UM E-Theses Collection (澳門大學電子學位論文庫)


The role played by senior Chinese managers in some selected joint ventures of PRC during organizational change and development

English Abstract

Abstract This study investigated the roles played by the “new generation” of Chinese managers in foreign investment enterprises during their organizational change. The importance of this study lied in the focus on the behavior and thinking of the above Chinese managers who play a unique role in building a distinctive corporate culture and the core values that strike a balance between China's culture & value system and that of the West, promoting internal communication between expatriate managers and local Chinese managers, and establishing China-wide policies on recruitment, compensation, training, and development for HR. A multi-cases study approach was deployed with a primarily in-depth, semi-structured ethnographic interview technique, supported by documentary analysis and other forms of publications in both the Chinese and English languages. The results of the study produced this profile of these “new generation” Chinese managers; a group of business professionals whose value and cultural orientation combined individualistic tendency and traditional Chinese culture. The role they played could be classified into three categories: 1)an agent of change who is also a conflict solver between foreigners and “old generation” Chinese in the area in the areas of cross-cultural management 2) a follower of change who listens to change in policy and implements new strategies, and 3) an anti-change agent who advises those making changes and defends personal and company interests. Besides the above profile this study includes research on 6 factors that influenced the forming of this profile of a “new generation” Chinese manager. They are: 1) the type of foreign investment enterprise (FIE), whether joint-venture or wholly foreign owned, 2) the nationality of foreign investors, 3) the degree to which Chinese managers were grafted into the company and bought into the changes made during organizational change, 4) the degree to which factionalism within the company impacted the managers, 6) inter-personal relationships between these Chinese “new generation” managers and foreign expatriates, and 7) gender differences. The overall findings suggested that in order for these managers to achieve a more successful and active role in foreign companies, a way must be found to link their long-term self-development goals with the organizational changes.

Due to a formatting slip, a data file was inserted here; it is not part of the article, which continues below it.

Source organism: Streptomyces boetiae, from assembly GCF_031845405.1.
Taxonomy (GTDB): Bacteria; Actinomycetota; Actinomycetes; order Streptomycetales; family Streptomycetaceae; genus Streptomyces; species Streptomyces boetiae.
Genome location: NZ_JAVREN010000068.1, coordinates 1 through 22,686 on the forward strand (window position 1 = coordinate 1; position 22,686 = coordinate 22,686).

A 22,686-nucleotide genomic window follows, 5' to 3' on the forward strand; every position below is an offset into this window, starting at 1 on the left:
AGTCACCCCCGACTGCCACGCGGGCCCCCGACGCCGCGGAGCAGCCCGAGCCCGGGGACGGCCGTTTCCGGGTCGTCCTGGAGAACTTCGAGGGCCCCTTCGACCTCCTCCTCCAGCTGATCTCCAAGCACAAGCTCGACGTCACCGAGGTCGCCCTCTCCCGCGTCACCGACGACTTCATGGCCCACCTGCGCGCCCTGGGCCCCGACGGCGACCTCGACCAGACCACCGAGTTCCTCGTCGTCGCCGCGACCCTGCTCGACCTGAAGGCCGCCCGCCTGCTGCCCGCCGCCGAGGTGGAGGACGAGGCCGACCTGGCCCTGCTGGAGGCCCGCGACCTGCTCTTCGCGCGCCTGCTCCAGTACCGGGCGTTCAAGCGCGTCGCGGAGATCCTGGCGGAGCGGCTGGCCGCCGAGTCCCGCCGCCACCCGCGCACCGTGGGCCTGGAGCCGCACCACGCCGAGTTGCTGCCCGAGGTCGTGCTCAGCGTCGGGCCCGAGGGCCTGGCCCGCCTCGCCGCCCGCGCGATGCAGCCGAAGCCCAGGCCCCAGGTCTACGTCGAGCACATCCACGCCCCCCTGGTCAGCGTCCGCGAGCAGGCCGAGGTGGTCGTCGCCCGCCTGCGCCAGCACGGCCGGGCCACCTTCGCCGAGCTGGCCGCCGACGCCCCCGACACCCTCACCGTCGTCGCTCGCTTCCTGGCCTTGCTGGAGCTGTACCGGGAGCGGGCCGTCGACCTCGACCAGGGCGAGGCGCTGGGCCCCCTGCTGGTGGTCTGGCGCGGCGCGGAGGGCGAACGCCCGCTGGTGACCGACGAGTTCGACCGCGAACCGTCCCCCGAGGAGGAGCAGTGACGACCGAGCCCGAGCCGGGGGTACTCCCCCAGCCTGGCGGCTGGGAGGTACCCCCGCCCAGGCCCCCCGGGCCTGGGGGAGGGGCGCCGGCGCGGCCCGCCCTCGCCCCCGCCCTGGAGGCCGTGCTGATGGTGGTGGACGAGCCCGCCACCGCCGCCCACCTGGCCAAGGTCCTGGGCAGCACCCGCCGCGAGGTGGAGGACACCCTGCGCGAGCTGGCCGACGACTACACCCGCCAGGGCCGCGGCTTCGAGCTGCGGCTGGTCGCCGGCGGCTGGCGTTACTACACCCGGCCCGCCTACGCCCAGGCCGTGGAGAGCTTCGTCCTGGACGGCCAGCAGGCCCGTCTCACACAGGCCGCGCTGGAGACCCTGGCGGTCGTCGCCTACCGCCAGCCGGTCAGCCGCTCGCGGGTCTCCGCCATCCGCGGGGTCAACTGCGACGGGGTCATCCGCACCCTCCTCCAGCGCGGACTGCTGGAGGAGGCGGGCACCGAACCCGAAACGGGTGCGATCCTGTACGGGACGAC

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Gao, Bo Yang


Faculty of Business Administration


Department of Management and Marketing




Industrial management -- China

Organizational change -- China

Leadership -- China


Kong, Siew Huat

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